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Probation service failings

Probation service failings


Jordan McSweeney should have been assessed as a high-risk offender, but he wasn’t. Days after being released from prison he murdered Zara Aleena. What does his case tell us about failings in the probation service?

“CCTV footage taken close to Aleena’s home in east London shows McSweeney stalking a number of women that night. The 35-year-old didn’t stand a chance.”

ITV News

In June last year, Jordan McSweeney attacked and murdered Zara Aleena as she walked home in Ilford, east London.

Just nine days earlier, he’d been released on licence from prison after serving a portion of a sentence for a burglary offence. 

But his rap sheet was extensive.

Jordan McSweeney is a career criminal – with 28 previous convictions for 69 separate offences to his name, some dating back to 2006.

“They range from racially motivated offences, driving offences, and an assault on police, to battery and assault occasioning actual bodily harm.”

Jordan McSweeney’s sentencing, Sky News

He had a documented history of violence towards ex-partners too. 

Despite his history of violent behaviour, he was assessed as “medium risk” by probation staff. 

That meant he wasn’t monitored as closely as a high risk offender… but when he failed to turn up to three appointments with probation officers, his licence was revoked.

“Probation workers signed a recall report… outside the 24-hour advised turnaround. This means police officers had the power to arrest him and return him to custody.”

5 News

Only Jordan McSweeney still wasn’t recalled to prison…

“Failings in the way McSweeney was monitored left him able to stalk and kill her. Today her family condemned the series of mistakes made.”

5 News

Here’s Zara Aleena’s aunt, Farah Naz, speaking to 5 News…

“Our streets are not safe. Probation work has to be tight, has to be high quality, because the risks, the stake is high. The stake is lives. Zara’s life was taken and probation have blood on their hands.”

Farah Naz, Zara Aleena’s aunt, speaking to 5 News

So, what does Jordan McSweeney’s case tell us about failings in the probation service?


“I think public confidence will understandably be hit when they hear cases like this…”

Justin Russell, Chief Inspector of Probation

This is Justin Russell, the Chief Inspector of Probation…

“There are broader systemic issues with probation at the moment. Huge vacancy levels, particularly in London and real problems around how they assess risks of harm and manage risks of harm and we’re finding this across the whole of England and Wales so this wasn’t an isolated case of things going wrong.”

Justin Russell, Chief Inspector of Probation

A 2019 study found that the privatisation of the probation service had caused real issues.

After it was split from the prison service in 2014, around 70 per cent of probation work was outsourced to private companies and charities, which managed low and medium risk offenders.

More paperwork and higher workloads led to staff going on strike.

And the change led to lots of employees resigning. 

By 2020, that change was reversed and probation services were fully restored to public ownership and control… but the service still hasn’t recovered. 

Today there are 18,366 full-time probation officers in England and Wales. That’s more than double the number in 2015. But in the year to September 2022, 2,100 staff left the service.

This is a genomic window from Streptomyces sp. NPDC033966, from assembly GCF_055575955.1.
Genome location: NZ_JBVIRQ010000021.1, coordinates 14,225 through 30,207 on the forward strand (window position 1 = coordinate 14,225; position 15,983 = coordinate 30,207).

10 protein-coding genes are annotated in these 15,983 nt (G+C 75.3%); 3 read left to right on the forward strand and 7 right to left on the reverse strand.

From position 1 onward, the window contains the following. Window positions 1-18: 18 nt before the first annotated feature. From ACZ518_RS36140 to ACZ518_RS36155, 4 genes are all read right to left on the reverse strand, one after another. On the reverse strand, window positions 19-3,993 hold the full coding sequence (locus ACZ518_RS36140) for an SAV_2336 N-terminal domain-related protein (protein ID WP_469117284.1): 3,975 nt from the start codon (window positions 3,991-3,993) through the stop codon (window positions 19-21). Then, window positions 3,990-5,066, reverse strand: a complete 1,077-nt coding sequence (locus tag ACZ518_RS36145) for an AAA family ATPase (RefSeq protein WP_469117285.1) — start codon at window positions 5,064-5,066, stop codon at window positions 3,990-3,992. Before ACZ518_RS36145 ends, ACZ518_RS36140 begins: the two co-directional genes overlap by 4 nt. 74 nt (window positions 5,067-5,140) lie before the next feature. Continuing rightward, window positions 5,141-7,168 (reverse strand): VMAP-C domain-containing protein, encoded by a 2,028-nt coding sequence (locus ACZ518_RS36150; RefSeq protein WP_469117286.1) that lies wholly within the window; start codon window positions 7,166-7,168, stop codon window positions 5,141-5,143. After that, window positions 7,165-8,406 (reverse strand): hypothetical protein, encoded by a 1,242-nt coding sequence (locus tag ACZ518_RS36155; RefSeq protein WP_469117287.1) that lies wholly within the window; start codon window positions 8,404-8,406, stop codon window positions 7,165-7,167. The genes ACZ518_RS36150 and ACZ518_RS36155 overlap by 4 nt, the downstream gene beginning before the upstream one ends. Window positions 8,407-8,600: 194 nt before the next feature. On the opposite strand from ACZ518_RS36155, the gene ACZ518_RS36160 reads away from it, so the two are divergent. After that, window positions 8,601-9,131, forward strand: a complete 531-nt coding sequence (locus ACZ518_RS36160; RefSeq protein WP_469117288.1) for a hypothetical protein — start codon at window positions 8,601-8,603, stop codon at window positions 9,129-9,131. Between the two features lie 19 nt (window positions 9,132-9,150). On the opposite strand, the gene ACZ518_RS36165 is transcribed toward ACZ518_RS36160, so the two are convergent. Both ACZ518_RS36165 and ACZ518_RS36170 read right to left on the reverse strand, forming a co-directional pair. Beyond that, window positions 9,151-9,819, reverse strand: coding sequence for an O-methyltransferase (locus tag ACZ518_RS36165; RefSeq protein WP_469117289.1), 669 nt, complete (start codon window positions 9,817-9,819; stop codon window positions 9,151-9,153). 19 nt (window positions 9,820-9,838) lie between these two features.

A report by the Inspectorate of Probation found that more experienced staff with five to nine years’ service were the most likely to leave.  

All of which leads to people like Jordan McSweeney falling through the cracks.

A report by the Inspectorate of Probation found that more experienced staff with five to nine years’ service were the most likely to leave.  

All of which leads to people like Jordan McSweeney falling through the cracks…


“This is a service that is desperately understaffed and overworked… now that means of course mistakes are going to happen. And actually when the inspectorate went back and looked at the probation service in London it found that actually seven per cent of the cases where offenders were being classed as medium risk should actually have been classed as high risk so looked after a lot more closely.

ITV News

Jordan McSweeney was one of the seven per cent of wrongly assessed offenders.

Here’s Justin Russell again…

“I have serious questions about whether the probation services systems for assessing and managing risk are fit for purpose. We’re repeatedly making recommendations about weaknesses.”

Justin Russell, Chief Inspector of Probation

A report by the Chief Inspector found Jordan McSweeney should have been classed as “high risk”, and that information about some of his violent behaviour wasn’t taken into account when an assessment was made. That’s despite him being handed a restraining order for an offence against one woman just a year earlier.  

The report continues that staff were under “mounting pressure” at the time. “Significant” delays meant probation staff were only allocated his case nine days before he was let out into the community.  

And Jordan McSweeney isn’t an isolated example. 

In 2020 to 2021 the Parole Board’s annual report reveals that 27 offenders went on to be charged with a serious further offence following release.

It’s clear that years of funding cuts and the renationalisation of probation services has led to systemic problems.  

The most clear of which is the staffing shortage. There are currently nearly 2,000 officer vacancies, with the most in London.

Filling those gaps will at least help relieve the pressure on overworked staff.

This episode was written by Imy Harper.